SOM: Which winner of yours do you rate as the best?
Sandesh: The Governor’s Cup on Hills And Stars in 2012 at Bangalore stands out in my mind. I beat the favourite Toroloco in a thrilling finish.
SOM: Your comments on the different race tracks in the country.
Sandesh: I have ridden in most of the race courses in India. Each track has its own characteristics and one has to adapt to different riding tactics depending upon the course. The Bangalore course has a steep climb. The home stretch at Pune and Kolkata are quite short and so on. The best course according to me is Mahalakshmi, Mumbai. A jockey gets to learn a lot riding in Mumbai. The long straight at Mumbai is the best ‘class room’ for any rider.
SOM: How do you find the Mysore race course?
Sandesh: I haven’t ridden as much here as I have at other race courses. I have had only four winners on this track and two of them have been Classics this season, the Mysore 2000 Guineas on War Command and Bold Majesty now in the Mysore Derby. Mysore is a beautiful city, historic and the race course is one of the most picturesque race courses I have ever seen.
SOM: I am sure you had a plan in place for the Mysore Derby. Won’t you share it with us?
Sandesh: It was a small field. My focus, however, was only Spreadeagle in the race. After all, he had beaten Bold Majesty in the Hyderabad Derby. I was confident I would tackle the other four runners. Our plan was to make sure that Spreadeagle did not have a leeway of more than three to three-and-half lengths on entering the home straight. Spreadeagle did give me a scare as he had that lead entering the home-stretch. I had to ride out real hard to bridge the gap. Bold Majesty too was responding inside the last furlong. I must admit it was a hard task as Spreadeagle too ran a great race. The close finish could have gone either way. I guess I was lucky to win it in almost on the last stride!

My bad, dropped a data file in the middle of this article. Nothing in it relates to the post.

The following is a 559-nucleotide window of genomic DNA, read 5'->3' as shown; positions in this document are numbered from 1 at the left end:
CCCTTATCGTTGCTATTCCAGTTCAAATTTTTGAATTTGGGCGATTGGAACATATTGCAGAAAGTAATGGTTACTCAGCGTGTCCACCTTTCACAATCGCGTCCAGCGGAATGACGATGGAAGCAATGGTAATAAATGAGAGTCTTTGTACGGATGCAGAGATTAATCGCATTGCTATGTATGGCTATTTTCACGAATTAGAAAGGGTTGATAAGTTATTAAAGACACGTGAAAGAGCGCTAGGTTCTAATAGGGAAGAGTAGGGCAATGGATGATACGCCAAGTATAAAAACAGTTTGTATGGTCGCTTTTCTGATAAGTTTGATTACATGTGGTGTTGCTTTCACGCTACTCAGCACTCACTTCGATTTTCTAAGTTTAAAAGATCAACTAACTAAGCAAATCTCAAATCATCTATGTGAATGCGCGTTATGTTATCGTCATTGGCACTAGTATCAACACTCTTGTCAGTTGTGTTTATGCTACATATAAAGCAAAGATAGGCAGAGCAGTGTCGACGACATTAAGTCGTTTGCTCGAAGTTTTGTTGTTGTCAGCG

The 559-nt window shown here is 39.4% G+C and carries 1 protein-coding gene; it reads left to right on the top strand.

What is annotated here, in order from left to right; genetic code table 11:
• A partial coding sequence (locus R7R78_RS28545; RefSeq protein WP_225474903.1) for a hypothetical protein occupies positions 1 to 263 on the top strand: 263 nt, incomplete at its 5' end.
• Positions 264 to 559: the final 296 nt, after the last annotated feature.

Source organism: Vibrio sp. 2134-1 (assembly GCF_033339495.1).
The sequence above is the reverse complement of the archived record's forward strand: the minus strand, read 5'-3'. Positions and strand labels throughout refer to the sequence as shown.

At this point, I must also convey my gratitude to Dr. M.A.M. Ramaswamy and trainer S. Ganapathy for offering me this ride.
SOM: You had a stint in England, how enriching was that experience?
Sandesh: I was in England for almost two months. Once again this was possible due to Iqbal Nathani Sir and trainer Rehanullah Khan Sir for facilitating this trip. They were also kind enough to request Jockey Richard Hughes to make arrangements and speak to the professionals there to provide me opportunities. With his help I got to work under trainer Richard Hannon. It was an educative trip.
SOM: One last question. A jockey is required to have a strict check on his weight. How do you manage this issue?
Sandesh: In that respect I am very lucky. My riding weight is 49 kilograms and my body composition is such that I don’t have any problem in maintaining my weight, thankfully, without many sacrifices.